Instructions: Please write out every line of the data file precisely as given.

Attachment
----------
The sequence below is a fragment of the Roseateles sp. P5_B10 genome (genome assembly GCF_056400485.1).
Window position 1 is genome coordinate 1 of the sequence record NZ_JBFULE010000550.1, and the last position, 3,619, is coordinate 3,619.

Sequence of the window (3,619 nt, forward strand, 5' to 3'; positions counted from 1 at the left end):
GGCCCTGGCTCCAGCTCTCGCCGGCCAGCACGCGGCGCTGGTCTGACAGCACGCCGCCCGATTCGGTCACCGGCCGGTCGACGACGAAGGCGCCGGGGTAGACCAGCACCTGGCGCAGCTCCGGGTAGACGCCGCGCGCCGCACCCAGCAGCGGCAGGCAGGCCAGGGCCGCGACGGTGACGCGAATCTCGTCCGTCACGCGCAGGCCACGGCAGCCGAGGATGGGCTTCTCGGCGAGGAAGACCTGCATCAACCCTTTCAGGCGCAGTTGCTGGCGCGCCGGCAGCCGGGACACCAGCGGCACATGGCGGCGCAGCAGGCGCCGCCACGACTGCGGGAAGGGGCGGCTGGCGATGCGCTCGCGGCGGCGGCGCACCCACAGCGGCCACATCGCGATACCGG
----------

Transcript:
The sequence below is a fragment of the Roseateles sp. P5_B10 genome (genome assembly GCF_056400485.1).
Window position 1 is genome coordinate 1 of the sequence record NZ_JBFULE010000550.1, and the last position, 3,619, is coordinate 3,619.

Sequence of the window (3,619 nt, forward strand, 5' to 3'; positions counted from 1 at the left end):
GGCCCTGGCTCCAGCTCTCGCCGGCCAGCACGCGGCGCTGGTCTGACAGCACGCCGCCCGATTCGGTCACCGGCCGGTCGACGACGAAGGCGCCGGGGTAGACCAGCACCTGGCGCAGCTCCGGGTAGACGCCGCGCGCCGCACCCAGCAGCGGCAGGCAGGCCAGGGCCGCGACGGTGACGCGAATCTCGTCCGTCACGCGCAGGCCACGGCAGCCGAGGATGGGCTTCTCGGCGAGGAAGACCTGCATCAACCCTTTCAGGCGCAGTTGCTGGCGCGCCGGCAGCCGGGACACCAGCGGCACATGGCGGCGCAGCAGGCGCCGCCACGACTGCGGGAAGGGGCGGCTGGCGATGCGCTCGCGGCGGCGGCGCACCCACAGCGGCCACATCGCGATACCGG